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dc.contributor.authorRuíz‐Fernández, María Dolores
dc.contributor.authorFernández‐Medina, Isabel María
dc.contributor.authorGranero‐Molina, José
dc.contributor.authorHernández‐Padilla, José Manuel
dc.contributor.authorCorrea‐Casado, Matías
dc.contributor.authorFernández‐Sola, Cayetano
dc.date.accessioned2021-05-17T06:48:43Z
dc.date.available2021-05-17T06:48:43Z
dc.date.issued2021-03-23
dc.identifier.citationRuíz‐Fernández, M. D., Fernández‐Medina, I. M., Granero‐Molina, J., Hernández‐Padilla, J. M., Correa‐Casado, M., & Fernández‐Sola, C. (2021). Social acceptance of death and its implication for end‐of‐life care. Journal of Advanced Nursing. [Early view]. DOI: https://doi.org/10.1111/jan.14836es_ES
dc.identifier.issn1365-2648
dc.identifier.urihttp://hdl.handle.net/10835/10777
dc.description.abstractAims To understand how the social patterns about death influence end‐of‐life care from the perspective of healthcare professionals. Design A qualitative study according to the theory of Glaser and Strauss. Methods A purposeful sample of 47 participants with different roles (nurses, physicians and clinical psychologists) were involved in four focus groups and 17 interviews in 2017–2019. Responses were audio‐recorded, transcribed verbatim and analysed using computer‐assisted qualitative data. Results A core category ‘the theory of social patterns about death’ emerged, which is explained by three categories: the culture of concealment and stubbornness towards death, the effort and internal work to make death a part of existence, and the influence of the social patterns of coping with death on end‐of life care and healthcare professionals. Our results suggest that social coping with death is affected by a network of concealment and obstinacy towards death. Conclusion Recognizing death as part of life and thinking about death itself are social coping strategies. Although healthcare professionals occupy a privileged place in this process, the culture of concealment of death influences end‐of‐life care. Impact The social process that leads to the loneliness of the dying in our days has been theorized. However, social acceptance of death also influences healthcare professionals’ attitudes towards death. Thus, healthcare professionals’ own attitudes may affect the end‐of‐life care given to dying individuals and their families. The social patterns of death may contribute to the healthcare professionals’ negative attitudes towards death. The concept of dignified death has been linked to the notion of humanization of healthcare. Death should be approached from a more naturalistic perspective by healthcare professionals, healthcare and academic institutions.es_ES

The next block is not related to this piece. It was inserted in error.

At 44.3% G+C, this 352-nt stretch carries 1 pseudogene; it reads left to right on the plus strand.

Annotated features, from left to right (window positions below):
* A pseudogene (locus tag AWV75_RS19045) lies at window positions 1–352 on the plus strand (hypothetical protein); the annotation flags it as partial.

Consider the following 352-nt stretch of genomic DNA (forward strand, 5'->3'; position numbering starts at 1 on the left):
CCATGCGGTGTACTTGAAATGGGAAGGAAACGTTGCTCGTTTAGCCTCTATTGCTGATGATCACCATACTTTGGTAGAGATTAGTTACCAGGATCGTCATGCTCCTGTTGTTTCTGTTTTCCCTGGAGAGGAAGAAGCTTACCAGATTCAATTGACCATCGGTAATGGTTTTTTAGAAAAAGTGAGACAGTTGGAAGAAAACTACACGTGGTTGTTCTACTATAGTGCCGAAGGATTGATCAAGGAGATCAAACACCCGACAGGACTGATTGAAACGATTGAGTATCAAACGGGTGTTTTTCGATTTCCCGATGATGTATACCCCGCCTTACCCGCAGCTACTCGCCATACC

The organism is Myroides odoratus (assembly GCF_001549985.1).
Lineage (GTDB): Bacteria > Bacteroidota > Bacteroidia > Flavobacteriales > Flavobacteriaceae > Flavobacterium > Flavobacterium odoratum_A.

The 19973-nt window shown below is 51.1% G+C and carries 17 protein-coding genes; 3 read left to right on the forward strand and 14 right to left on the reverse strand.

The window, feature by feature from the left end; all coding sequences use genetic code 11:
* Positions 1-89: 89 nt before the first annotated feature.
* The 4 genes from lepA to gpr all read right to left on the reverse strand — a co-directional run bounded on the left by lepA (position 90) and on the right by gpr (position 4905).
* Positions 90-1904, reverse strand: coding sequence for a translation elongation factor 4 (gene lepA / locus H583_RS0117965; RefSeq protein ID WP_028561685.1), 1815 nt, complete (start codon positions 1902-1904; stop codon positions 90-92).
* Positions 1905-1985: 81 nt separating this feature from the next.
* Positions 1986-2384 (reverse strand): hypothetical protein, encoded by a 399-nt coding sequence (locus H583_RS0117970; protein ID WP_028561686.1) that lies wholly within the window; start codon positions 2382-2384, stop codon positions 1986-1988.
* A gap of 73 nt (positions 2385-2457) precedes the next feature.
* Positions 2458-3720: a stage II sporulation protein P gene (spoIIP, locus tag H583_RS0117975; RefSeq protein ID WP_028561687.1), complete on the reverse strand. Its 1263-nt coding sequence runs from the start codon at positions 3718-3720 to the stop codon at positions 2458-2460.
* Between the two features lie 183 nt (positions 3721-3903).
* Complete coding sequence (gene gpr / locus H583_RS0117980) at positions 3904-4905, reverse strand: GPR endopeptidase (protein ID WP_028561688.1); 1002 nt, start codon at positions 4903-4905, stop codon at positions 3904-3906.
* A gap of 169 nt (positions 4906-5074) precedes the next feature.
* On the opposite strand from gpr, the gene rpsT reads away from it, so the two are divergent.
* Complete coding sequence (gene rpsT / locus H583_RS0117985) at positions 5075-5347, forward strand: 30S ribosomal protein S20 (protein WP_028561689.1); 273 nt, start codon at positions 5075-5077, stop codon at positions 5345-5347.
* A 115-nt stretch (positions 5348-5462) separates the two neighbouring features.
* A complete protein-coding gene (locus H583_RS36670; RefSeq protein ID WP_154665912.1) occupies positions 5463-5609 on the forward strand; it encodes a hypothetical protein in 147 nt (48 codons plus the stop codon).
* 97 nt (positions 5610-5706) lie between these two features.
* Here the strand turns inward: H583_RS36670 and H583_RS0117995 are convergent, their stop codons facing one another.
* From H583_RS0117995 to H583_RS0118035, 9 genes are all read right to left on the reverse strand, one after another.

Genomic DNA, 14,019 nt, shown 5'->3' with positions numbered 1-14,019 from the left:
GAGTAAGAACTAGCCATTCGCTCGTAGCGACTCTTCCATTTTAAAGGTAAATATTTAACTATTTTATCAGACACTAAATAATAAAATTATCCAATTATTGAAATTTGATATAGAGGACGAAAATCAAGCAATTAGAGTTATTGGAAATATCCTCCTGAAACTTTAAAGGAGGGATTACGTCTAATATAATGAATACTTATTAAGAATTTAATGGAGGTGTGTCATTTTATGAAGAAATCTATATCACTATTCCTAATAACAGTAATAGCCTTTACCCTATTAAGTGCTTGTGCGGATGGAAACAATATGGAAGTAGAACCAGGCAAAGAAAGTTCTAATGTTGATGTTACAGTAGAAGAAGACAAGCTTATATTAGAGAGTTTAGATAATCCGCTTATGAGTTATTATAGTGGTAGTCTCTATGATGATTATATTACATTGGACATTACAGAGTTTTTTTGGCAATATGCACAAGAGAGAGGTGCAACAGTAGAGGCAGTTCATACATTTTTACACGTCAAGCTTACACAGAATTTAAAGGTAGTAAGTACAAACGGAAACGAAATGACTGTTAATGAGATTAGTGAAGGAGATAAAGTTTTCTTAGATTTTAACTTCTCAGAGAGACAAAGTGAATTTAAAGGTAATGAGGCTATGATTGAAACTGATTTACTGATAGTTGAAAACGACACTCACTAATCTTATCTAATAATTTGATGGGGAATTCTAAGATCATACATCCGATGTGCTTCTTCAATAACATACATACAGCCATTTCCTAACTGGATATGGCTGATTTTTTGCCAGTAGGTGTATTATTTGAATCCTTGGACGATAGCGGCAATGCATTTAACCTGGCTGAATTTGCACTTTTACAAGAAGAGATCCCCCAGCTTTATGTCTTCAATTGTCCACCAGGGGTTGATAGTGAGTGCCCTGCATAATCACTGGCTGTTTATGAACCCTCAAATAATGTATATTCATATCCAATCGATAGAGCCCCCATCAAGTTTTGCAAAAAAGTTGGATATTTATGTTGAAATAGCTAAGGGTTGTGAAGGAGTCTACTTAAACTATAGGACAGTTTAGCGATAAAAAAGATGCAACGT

dc.language.isoenes_ES
dc.publisherWiley Online Libraryes_ES
dc.relationinfo:eu-repo/grantAgreement/ES/MINECO/FFI2016-76927-P/ES/Caracterización, pérdida y conservación de la dignidad al final de la vida en servicios de urgencias hospitalarias/CPCDVUHes_ES
dc.rightsAttribution-NoDerivatives 4.0 Internacional*
dc.rights.urihttp://creativecommons.org/licenses/by-nd/4.0/*
dc.titleSocial acceptance of death and its implication for end‐of‐life carees_ES
dc.typeinfo:eu-repo/semantics/articlees_ES
dc.relation.publisherversionhttps://doi.org/10.1111/jan.14836es_ES
dc.rights.accessRightsinfo:eu-repo/semantics/openAccesses_ES
dc.relation.projectID/ES/MINECO/FFI2016-76927-P/es_ES


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